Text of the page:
Sunday, May 31, 2020

Masked Hexagons, Socially Distanced: An English Paper Pieced Mystery Scrap Quilt

If you are one of the thousands of quilters giving time and fabric to make lifesaving masks, thank you. For me, making masks is not only a good deed, but a powerful way to reduce anxiety in a tragic  time. 

You may also be putting mask scraps aside, to someday make a  quilt. Here’s one idea that you can work on as you continue to make masks: 


And here's what it would have looked like on white:

It's not finished - it's just a top - because as I continue to make masks, I will grow it. The mystery, of course, is how all this will turn out - not just this quilt, but our lives.

UPDATE, 7/2 - I've grown this quilt significantly, and written up new, simpler directions. Find the blog post with lots of photos, hereThe free revised pattern includes full-size templates. Download it from Dropbox, here  (Version 3b, July 2, 2020). If you have any trouble downloading it, email me at cathy.perlmutter@gmail.com, and I'll email it to you. Your suggestions, comments, and feedback are welcomed. 


Here's one fabrics I used in lots of masks - a purple batik featuring lots of birds: 

...And the hexagon I made from a scrap:
Button eyes are optional. Next, masks I made for border collie parents:
 And its hexagon: 

A different purple batik mask:


The hexagon
A stylish saw-blade fabric mask:
The condensed version, with button eyes, appears sweet but startled:
After making a pile of masked hexagons (most without button eyes) I decided to to socially distance them. I was heavily influenced by lines marked on store floors, and social media photos of kooky/brilliant people wearing hula hoops, pool noodle hats, inner tubes, and even wildly-oversized Burger King crowns, to keep their distance. So I gave some of my hexagon rows protuberances.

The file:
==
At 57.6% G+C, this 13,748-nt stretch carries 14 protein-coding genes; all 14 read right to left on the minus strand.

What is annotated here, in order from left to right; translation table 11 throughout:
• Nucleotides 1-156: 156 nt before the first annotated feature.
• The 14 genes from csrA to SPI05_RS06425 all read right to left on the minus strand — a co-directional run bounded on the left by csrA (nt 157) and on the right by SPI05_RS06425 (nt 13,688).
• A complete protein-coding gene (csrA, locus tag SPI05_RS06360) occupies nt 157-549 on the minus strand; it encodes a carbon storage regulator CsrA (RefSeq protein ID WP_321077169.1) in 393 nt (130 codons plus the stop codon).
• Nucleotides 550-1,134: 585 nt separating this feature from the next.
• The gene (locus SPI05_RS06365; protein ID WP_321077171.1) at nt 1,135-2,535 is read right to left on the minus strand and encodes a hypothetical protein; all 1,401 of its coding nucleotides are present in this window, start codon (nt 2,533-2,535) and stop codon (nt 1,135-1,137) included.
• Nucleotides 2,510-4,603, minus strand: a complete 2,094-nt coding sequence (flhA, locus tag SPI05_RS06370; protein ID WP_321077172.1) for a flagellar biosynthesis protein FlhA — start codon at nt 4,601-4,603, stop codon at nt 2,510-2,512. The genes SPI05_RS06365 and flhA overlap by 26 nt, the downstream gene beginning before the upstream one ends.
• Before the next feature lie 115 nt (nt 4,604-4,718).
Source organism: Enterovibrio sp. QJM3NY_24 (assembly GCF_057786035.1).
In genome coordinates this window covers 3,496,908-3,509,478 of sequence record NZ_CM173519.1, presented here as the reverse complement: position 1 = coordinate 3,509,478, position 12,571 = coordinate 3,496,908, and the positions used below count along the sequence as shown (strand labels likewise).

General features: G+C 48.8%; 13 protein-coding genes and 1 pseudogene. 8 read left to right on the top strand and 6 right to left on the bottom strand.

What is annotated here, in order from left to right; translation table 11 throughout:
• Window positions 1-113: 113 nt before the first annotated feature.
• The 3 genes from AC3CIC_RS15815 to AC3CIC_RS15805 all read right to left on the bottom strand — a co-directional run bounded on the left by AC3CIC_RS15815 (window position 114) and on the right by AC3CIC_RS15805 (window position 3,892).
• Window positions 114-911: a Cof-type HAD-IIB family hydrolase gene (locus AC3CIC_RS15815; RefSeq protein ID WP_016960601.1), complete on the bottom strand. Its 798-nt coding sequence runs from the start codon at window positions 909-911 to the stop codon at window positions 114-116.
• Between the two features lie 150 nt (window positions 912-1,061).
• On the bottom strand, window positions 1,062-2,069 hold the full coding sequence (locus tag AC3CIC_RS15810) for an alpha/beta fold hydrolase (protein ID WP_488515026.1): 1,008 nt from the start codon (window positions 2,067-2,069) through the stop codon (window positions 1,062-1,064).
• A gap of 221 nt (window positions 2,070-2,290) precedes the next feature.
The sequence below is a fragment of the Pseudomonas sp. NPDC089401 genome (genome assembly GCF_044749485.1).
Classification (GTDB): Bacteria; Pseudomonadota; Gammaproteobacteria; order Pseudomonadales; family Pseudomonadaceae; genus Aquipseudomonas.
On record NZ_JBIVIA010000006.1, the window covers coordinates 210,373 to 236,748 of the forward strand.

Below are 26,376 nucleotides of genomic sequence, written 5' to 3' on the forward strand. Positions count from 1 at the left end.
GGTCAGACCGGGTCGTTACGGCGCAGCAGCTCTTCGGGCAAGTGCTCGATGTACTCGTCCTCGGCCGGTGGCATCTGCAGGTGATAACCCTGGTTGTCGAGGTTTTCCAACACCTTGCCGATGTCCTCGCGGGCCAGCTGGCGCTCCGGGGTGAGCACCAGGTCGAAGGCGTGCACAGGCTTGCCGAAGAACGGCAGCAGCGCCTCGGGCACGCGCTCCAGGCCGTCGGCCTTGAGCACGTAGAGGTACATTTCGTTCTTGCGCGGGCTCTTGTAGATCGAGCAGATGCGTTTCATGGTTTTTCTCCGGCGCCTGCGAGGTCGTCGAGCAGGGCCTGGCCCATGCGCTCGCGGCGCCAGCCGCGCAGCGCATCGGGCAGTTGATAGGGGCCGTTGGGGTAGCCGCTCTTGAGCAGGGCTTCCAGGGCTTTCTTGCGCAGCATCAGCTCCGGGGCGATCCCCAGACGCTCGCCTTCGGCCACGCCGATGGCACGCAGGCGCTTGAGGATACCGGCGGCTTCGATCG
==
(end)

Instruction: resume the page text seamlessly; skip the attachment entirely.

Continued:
No need for big decisions yet about the ultimate size of the quilt - you can grow it as you make more masks and hexagons. 

Solid colors on the upper portion of each hexagon represent faces; the prints on bottom are cut from my mask scraps. Button eyes are a good choice if you’re making an anxiety-reducing quilt for a youngster. We've all heard of Sunbonnet Sue - how about Pandemic Pat? 




Below are the materials you'll need to get started.
Of course, I have hexagons and English Paper Piecing on my mind because my new book was just published, Hexagon Star Quilts: 113 English Paper Pieced Star Patterns to Piece and Applique, available from Amazon (here) and wherever fine quilting books are sold! 

Materials 


HEXAGON FABRICS - Scraps of print fabrics - one side should be at least 4” - plus similar-size scraps of assorted solids for the “faces.”

BAR AND EMBELLISHMENT FABRICS  A variety of scraps, especially in shades of grey and black-and-white for the bars. Assorted colors for star points and squares that surround hexagons.

BACKGROUND FABRIC Black: 2 yards. White: 2 yards or, if you don’t mind a seam, 1 yard cut in half vertically, with one half stitched above the other.

BORDER FABRIC: 1 yard if you don’t mind a seam and the print doesn’t have to be accurately matched. Buy 2 yards if it’s a print with a motif that needs to be matched and/or you don’t want a seam. Top and bottom borders are cut about 4.5” x 67” wide; the two side borders are cut about 3” x 69” long.

SEWING THREAD For hand or machine sewing.

GLUE STICK or PEN To “baste” fabric around cardstock or interfacing templates. Any washable non-permanent glue, like Elmer’s purple stuff in the photo, is fine. Glue pens - far right - cost more, but their narrow tip creates less mess. Alternatively, stitch-baste.

CARDSTOCK The kind that goes through a printer; or, scraps like file folders.

BATTING and BACKING Slightly bigger than your top. This finished quilt is 67” x 76”.


Hand stitchers only:

HAND-SEWING NEEDLES  EPPers favor Hemmings Size 11 Milliners, but you can start out with any slender, long small-eyed needle.

THREAD CONDITIONER Option, to reduce spontaneous thread knotting.


Machine stitchers only:

DÉCOR BOND PELLON INTERFACING 809 Option. I love it for machine EPP. This inexpensive medium-weight interfacing has fusible glue on one side. It’s easy to fold fabric accurately around it. It stays in place permanently - after machine stitching, you won’t face problems that ripping out cardstock can cause. If you cut 8.5” x 11” pieces, you can even print the template pages directly onto it. (If you don’t have Décor Bond, use cardstock templates instead.)

INVISIBLE MONOFILAMENT THREAD Option, for joining pieces, machine appliqué, and/or machine quilting.

Again, the complete and newly revised pattern is a free download, here  (Version 3b, July 2, 2020). Contact me with any questions or comments at cathy.perlmutter@gmail.com. 

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